The weather has been great the last two days, but just in case you wondering, we are planning to see everyone tomorrow, June 23rd from 11:00-3:00! Wear your comfy shoes, clothes that can get dirty, and grab a water bottle– it may get warmer! See you there!
Posts Tagged With: wheat
It’s almost here! This Saturday is our wheat harvest day– Where Does Your Pizza Come From? I’m excited to announce some additions to our event. Most importantly, free pizza will be served! You may thank the Quad County Cattleman’s Association for their donation for beef pizzas, as well as Casey’s for a nice discount. There will also be a raffle with several prizes, including a Case IH toy tractor! Entry for the raffle will be a card to be filled out at each of the stations. When a card shows you have been to each area it may be placed in the drawing– good luck!
Don’t forget to check in here for weather information!
To get you primed and ready for this weekend, here is a lesson on whole wheat!
A whole grain is just what it sounds like– all of the grain. It can be a grain of wheat, oats, barley, or any cereal plant, but to call it whole grain means you do not remove part of the grain before you crack, roll, grind or eat it.
A grain of whole wheat is similar to an egg. It has a husk for a carton, bran for an eggshell, endosperm for egg whites, and germ for the yolk. The husk must be removed, but the rest of the grain is important! The bran (eggshell) has lots of fiber and makes you feel full! Germ (yolk )has fiber and minerals, but is also full of complex carbs, protein, and essential fatty acids, and is an excellent source of vitamins B and E. Endosperm (whites) is mostly carbs. White flour is made of only endosperm. This helps it last longer in your cabinet, but takes away the most healthy parts of the grain ! The great thing about keeping all of the grain is that when mixed with the endosperm, the germ and bran work with it to make a slow burning complex carb– very healthy!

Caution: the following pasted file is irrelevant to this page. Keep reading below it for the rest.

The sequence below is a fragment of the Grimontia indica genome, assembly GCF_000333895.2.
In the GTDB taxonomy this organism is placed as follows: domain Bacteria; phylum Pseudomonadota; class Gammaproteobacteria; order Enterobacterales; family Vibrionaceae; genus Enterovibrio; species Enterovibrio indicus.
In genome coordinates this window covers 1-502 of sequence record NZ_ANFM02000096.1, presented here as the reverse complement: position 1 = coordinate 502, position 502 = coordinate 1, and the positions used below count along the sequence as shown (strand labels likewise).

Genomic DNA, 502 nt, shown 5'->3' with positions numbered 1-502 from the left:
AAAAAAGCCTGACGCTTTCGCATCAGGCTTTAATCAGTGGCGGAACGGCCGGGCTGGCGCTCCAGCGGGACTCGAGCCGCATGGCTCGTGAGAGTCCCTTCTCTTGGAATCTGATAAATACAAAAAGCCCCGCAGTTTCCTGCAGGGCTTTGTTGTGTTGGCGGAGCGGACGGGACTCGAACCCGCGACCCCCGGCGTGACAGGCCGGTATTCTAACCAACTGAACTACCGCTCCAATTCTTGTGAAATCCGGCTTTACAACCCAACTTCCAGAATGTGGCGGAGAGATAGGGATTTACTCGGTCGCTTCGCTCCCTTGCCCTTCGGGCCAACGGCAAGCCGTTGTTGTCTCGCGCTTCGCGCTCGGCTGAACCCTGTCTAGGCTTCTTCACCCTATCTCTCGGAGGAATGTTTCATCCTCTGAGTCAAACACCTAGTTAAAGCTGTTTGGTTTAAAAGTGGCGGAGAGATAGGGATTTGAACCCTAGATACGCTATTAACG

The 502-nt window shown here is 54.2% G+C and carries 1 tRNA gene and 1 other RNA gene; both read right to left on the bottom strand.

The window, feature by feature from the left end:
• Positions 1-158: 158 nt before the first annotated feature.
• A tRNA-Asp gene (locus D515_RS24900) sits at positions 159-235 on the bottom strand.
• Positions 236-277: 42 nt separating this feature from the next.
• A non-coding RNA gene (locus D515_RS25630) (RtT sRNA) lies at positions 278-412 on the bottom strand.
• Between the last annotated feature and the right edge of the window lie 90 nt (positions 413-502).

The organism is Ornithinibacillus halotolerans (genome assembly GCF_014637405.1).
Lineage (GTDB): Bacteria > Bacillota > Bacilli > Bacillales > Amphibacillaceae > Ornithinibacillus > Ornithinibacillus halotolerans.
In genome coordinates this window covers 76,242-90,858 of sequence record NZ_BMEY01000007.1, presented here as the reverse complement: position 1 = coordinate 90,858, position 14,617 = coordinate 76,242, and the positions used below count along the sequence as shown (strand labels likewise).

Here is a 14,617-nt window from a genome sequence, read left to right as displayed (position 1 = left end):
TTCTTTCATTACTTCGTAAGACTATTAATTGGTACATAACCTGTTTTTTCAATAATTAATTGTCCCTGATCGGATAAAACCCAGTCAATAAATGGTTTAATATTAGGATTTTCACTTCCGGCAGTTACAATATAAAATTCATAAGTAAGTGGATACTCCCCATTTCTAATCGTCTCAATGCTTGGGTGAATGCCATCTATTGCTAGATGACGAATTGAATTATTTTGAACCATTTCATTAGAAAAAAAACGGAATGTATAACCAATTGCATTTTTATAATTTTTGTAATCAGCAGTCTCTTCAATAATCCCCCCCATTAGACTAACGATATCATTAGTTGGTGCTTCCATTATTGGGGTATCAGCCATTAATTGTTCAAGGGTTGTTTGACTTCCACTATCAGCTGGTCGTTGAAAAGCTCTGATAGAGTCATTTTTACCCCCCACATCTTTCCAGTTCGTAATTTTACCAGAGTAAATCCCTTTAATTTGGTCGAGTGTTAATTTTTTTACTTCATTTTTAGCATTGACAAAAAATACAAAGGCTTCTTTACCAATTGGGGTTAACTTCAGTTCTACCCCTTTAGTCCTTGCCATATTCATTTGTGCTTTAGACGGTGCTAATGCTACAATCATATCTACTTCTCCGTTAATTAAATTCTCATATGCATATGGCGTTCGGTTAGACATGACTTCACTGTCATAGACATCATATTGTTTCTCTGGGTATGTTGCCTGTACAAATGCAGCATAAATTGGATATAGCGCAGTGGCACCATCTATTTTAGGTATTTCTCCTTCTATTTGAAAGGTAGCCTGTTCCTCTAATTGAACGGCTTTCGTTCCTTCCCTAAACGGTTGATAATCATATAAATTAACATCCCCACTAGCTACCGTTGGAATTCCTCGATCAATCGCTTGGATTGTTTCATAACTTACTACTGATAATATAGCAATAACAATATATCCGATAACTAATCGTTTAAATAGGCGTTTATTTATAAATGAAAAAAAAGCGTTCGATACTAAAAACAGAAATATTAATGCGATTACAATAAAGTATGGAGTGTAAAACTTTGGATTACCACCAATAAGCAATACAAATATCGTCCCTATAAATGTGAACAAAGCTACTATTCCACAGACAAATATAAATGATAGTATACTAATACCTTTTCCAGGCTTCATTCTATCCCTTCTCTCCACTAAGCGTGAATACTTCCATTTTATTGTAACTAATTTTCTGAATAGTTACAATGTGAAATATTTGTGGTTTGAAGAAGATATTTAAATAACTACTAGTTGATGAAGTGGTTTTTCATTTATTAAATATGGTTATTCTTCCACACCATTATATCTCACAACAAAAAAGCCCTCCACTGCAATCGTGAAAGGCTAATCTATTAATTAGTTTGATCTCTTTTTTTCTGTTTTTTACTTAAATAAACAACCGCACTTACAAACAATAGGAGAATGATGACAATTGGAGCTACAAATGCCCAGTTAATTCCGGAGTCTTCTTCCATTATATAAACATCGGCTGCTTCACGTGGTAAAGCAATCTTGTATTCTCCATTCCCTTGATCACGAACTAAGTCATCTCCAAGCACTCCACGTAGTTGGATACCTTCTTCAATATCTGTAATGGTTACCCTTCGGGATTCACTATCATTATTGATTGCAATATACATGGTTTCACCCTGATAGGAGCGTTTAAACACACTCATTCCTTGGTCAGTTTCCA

The best way to enjoy it is to grind the whole wheat flour yourself! Even flour labled “whole wheat” at the store can be missing some of the bran and most of the germ. The bran and germ cause the flour to go bad sitting on the store shelf, so it sells better without them. On our farm we use a mill and simply turn the knob any time we want fresh, whole wheat flour. Watch and see!
To make bread from this freshly ground whole wheat flour go to Breadclass.com for the book, No More Bricks.
Have you ever wondered where the ingredients in your pizza come from? Well here’s your chance to find out! You are invited to spend a day on our family farm as we harvest our wheat crop! DeKalb County Farm Bureau is hosting this event where you will be able to grind wheat into flour, milk a goat, ride in the combine, pet barnyard animals and just get dirty!
The event will be held June 23rd from 11:00-3:00. Click our Field Trip page to learn more!
See you soon!
Spring is the time for planting. In autumn, we reap a bountiful harvest of crops. At least, most of the time.
Growing wheat is a bit different. First of all, there are several varieties of wheat and some are planted in the spring and harvested in the fall. Most of the wheat you see in pictures, however, is some variety of winter wheat. This wheat is planted in the fall, a few weeks before cold weather sets in. The seeds sprout and grow just a bit before freezing weather stops the plant’s progress until spring. Then, earlier than even your lawn, the fields of wheat sprout fresh and green just as winter ends. Have you seen fields of bright green grass in the spring? It was likely wheat!
Throughout the spring the wheat grows taller, reaching at least waist-high on a grown man. From this point the heads of wheat begin to fill out. That means the wheat is growing not by getting taller but by making the kernels all plump and fat. After that the plant begins to die, turning from green to gold.
And then, right on time for singing “amber waves of grain” and buying your fireworks, the wheat is dry. These are the fields you often see in photographs with long stalks of wheat, heavy with grains on the end. Now the wheat is ready to be harvested– right in the middle of summer.
So as you travel on your summer vacation keep an eye out for combines. Have you seen any harvesting wheat?